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Ender’s Game
In Theaters: 11/01/2013
On Video: 02/11/2014
By: Bill Gibron
Ender’s Game
Again... Who shot first?
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There are a lot of good ideas floating around Ender’s Game, especially in these days of bullying awareness and childhood marginalization. Within today’s contemporary, everyone earns a “Participant” trophy environment, it’s nice to see a film which forwards exceptionalism, which allows the smart and the strategic to win out over the brawny and the overly physical. Too bad the film adaptation of controversial author Orson Scott Card (let’s not get into his personal political views) award-winning novel doesn’t maintain this particular bent. Instead, we are asked to watch as our underage hero, Andrew “Ender” Wiggin (Asa Butterfield), walks the fine line between his inner rage and his high IQ. He’s the Hulk without the bulk, a ticking time bomb of stored-up pre-adolescent anger that must moderate his hate in order to help the Earth survive an impending alien invasion.

We learn that, several decades before, an insect like race known as the Formics, came to our planet looking for water — and a new place to colonize. A war ensued and millions died. A pilot named Mazer Rackman (Ben Kingsley) found a way of destroying the hostile horde, becoming a legend in the process. It’s in his footsteps that candidate trainee Ender wants to walk. His family hopes he won’t washout like his brother Peter (Jimmy Pinchak) or his sister Valentine (Abigail Breslin).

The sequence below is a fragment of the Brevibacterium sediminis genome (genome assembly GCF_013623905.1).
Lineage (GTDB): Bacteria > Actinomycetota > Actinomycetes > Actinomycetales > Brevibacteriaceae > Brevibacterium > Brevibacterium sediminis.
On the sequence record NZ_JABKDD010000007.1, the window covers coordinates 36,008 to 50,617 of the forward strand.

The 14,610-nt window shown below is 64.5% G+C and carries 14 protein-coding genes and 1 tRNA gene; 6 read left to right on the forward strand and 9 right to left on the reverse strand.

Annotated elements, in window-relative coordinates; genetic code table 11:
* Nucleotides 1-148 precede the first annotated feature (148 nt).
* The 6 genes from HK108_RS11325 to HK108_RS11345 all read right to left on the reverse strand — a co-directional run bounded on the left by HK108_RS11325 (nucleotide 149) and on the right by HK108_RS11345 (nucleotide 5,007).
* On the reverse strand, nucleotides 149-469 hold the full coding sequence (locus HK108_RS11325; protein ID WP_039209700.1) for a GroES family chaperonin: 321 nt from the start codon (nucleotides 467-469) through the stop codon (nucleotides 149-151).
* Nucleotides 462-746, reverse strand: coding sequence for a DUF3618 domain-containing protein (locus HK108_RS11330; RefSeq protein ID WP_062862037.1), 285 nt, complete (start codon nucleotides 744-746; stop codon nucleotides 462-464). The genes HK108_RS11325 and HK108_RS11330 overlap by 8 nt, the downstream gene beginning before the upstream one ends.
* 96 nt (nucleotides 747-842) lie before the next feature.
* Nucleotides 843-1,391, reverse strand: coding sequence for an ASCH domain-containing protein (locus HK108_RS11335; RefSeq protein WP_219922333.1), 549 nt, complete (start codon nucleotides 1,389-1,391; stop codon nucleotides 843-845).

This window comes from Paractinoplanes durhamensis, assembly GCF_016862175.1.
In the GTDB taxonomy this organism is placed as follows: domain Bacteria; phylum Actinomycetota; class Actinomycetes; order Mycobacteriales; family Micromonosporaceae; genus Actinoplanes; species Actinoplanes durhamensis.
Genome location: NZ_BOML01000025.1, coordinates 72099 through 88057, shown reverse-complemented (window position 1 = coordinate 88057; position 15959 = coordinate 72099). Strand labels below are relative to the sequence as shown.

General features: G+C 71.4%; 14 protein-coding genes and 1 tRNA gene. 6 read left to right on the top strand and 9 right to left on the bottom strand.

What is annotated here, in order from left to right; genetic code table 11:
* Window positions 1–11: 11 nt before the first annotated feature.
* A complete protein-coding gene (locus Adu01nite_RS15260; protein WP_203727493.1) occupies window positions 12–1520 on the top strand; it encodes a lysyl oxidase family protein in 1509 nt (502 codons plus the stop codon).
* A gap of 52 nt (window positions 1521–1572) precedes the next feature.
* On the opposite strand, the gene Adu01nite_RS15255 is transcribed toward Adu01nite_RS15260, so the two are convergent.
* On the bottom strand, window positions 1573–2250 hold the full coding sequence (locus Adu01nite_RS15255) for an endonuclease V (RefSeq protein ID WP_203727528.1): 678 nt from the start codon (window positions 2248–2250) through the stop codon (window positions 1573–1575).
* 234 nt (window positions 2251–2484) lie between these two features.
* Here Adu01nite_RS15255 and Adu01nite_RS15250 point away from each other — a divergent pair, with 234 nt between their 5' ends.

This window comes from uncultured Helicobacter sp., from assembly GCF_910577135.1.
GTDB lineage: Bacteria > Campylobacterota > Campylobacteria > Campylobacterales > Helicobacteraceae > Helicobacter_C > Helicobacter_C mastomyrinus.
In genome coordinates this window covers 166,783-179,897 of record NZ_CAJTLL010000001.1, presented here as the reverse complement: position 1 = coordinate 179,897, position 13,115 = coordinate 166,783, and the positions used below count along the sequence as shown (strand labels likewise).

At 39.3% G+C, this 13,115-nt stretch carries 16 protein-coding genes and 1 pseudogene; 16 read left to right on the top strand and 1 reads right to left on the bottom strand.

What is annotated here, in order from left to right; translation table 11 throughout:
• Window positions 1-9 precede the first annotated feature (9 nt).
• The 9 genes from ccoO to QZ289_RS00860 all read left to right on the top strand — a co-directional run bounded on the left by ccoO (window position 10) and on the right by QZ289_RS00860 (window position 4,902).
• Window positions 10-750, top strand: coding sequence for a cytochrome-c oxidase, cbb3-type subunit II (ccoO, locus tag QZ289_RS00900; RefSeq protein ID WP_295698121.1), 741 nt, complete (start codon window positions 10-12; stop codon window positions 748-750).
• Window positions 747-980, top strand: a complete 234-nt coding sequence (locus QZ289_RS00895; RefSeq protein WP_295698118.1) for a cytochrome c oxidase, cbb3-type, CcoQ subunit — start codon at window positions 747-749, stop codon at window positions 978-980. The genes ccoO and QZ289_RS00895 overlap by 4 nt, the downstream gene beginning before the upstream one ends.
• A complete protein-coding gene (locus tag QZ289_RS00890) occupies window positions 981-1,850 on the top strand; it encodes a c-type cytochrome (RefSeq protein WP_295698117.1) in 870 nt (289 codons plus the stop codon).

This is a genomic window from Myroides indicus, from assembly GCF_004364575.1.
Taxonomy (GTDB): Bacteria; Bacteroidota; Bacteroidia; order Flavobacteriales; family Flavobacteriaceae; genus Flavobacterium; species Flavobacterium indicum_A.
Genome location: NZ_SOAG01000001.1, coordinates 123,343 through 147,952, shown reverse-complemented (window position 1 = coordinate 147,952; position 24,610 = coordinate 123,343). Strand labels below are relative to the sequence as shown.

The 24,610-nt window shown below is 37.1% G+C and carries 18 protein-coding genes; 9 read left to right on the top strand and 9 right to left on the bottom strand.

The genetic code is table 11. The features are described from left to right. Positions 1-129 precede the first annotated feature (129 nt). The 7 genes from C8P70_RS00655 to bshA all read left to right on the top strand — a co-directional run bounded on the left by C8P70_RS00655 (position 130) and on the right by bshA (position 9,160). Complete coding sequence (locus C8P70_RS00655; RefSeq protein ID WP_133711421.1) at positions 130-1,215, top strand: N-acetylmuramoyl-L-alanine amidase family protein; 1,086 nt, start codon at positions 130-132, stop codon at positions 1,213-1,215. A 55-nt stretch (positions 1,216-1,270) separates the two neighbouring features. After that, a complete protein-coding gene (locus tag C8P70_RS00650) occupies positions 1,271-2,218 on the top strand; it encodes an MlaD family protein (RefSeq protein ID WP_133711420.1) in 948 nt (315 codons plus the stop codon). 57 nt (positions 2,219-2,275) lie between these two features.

Military overseer Colonel Graff (Harrison Ford) thinks he’s “the One,” while Psychological Profiler Major Gwen Anderson (Viola Davis) is worried about the pent up emotions inside him. Through a series of challenges, Ender becomes the star pupil in Graff’s interstellar boot camp. Along with fellow geeks Bean (Aramis Knight), Alai (Suraj Parthasarathy), and sharpshooter Petra (Hailee Steinfeld), he must find a way to defeat the Formic on their home planet, thus ending “all future wars” in the process. If he doesn’t we’re doomed.

Yes, Ender’s Game is yet another example in the long standing genre subcategory we like to call “The Chosen One.” Like Neo in The Matrix or Logan in Logan’s Run, we are dealing with a single individual who is destined to rock the strict social structure he’s been living in and clear a path toward a better tomorrow. With shades of Starship Troopers and a Disney Channel sense of cultural diversity, director Gavin Hood (Tsotsi, X-Men Origins: Wolverine) flirts with fascism while avoiding some of the other traps Card created in his narrative. He’s not always successful, but his efforts are never dull.

In fact, “game” is a good description of what this film feels like. Mimicking the level increments of your typical console title, we get the Xbox version of military training, with Butterfield’s character facing off against the typical barracks tough guy (Moises Arias) before discovering his gift for consistently out-thinking his opponents. By the end, the movie is all zero-G war exercises and interactive attack scenarios. Sure, Hood tries to toss in a bit of depth, giving Ender a moral heart and some familial regret, but the entire movie feels rushed, as if the studio wanted to hurry past pages of Card’s concepts so that the massive CG spectacle of the final confrontation with the Formics can take place.

With several sequel possibilities (thanks to the source material’s literary legacy) and a solid central performance by Butterfield (who looks ready to grow out of the role at any moment), Ender’s Game is one of the better Harry Potter wannabes out there. Along with The Hunger Games, it stays true to its roots while finding ways to make the modern moviegoer happy. It’s not always consistent, and abandons its better concepts early and often, but it offers a consistent level of engagement that few post-Star Wars science fiction films can manage.